One of the main things that’s always been said about your solo work is the sense of solitude that it embraces. How do you resolve the duality of being alone and living with someone else?

“I find it difficult, we both find it difficult because neither of us are the kind of people that thought we would ever be living with anybody else. We manage to live very separate lives, in a very small space as well as being very close to one another. I didn’t think I could do it and it has been very difficult, but it’s been such an education. It brought out sides of me that I kept buried, my lack of patience and the aggression came out. It’s much more of an effort to control these things when you’re living with someone.

“I know people who live on their own, and they are very happy that way, but that’s because they never put themselves to the test of living with someone else. It is such an education. Maybe when the learning stops there’ll be no point to it.'”

Since so much of of your work is a struggle to understand yourself, how do you react to someone who feels they understand you.

“I find that one of the pleasures is the surprise that someone understands you perhaps more than you do yourself or times when you feel an affinity with each other which has no words and has no sense in the material world. You can just look at one another and know that there is happiness inside the other person although your material circumstances may be awful. That thing which makes you think it’s worth continuing searching, because you know it’s there.”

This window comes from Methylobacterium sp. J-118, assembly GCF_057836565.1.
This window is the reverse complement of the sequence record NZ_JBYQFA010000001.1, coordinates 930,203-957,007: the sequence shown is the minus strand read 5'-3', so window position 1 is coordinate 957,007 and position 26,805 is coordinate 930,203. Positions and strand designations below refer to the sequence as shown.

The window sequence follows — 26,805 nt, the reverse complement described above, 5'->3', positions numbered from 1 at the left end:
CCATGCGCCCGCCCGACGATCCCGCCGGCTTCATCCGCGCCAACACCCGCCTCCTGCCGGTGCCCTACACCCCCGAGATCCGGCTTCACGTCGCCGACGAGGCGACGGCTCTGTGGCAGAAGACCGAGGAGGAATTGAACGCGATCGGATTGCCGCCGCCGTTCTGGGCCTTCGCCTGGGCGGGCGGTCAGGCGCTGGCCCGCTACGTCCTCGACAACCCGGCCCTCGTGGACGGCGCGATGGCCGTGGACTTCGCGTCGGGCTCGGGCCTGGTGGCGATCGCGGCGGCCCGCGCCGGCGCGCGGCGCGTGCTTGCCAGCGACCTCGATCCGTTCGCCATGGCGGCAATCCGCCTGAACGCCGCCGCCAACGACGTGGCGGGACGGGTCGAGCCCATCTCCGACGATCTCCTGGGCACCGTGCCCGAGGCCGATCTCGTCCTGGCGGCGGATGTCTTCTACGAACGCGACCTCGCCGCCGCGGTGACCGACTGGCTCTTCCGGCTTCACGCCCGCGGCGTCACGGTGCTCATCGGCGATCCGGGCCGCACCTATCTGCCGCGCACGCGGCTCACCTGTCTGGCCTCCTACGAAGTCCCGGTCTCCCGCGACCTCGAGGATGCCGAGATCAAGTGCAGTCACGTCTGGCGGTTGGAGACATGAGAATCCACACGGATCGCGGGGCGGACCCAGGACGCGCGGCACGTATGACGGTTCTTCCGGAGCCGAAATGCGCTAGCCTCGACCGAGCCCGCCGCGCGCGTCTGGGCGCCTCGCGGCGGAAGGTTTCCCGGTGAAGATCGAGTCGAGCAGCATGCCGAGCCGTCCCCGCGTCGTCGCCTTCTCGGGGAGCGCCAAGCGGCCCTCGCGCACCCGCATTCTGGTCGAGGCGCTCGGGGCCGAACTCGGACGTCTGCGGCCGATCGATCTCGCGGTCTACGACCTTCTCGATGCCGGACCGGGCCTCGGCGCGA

Some of your songs do seem to be quite naked love songs.

“Yes they operate on two levels, one a one-to-one level, a man-to-woman level, and then on a higher level too. Both are relevant and both are intentional.”

THE REFERENCE to ‘Laughter And Forgetting’ is obviously to Milan Kundera’s book, but you seem to use it in a different way. It seems to be about the lack of cultural value in the modern world, about the tyranny of the ‘good time’, of laughing and forgetting.

“I certainly wrote it in that way, they were intended to be satirical lyrics, rather than romantic as they may appear at first. But as time’s gone on I’ve seen different levels of integration to it. Laughter is the lightness to be able to stand back and say ‘This is all worthless’ and in that sense you can stand away and see more clearly what you’re trying to do, not just in music but in life. Forgetting is the ability to not dwell in the past on things you’ve done which are wrong, or things inside you which are wrong, it’s a kind of overcoming of yourself, of the fear of failure.”

The two young men who used to be blond looked at one another and thought of the adjectives that might be applied to their conversation: “pseudo-intellectual”, “pretentious”, “academic”, “over-serious”. And they laughed.

And on their laughter they were borne on high, until the only thing left in the room was their brilliant…fading…laughter.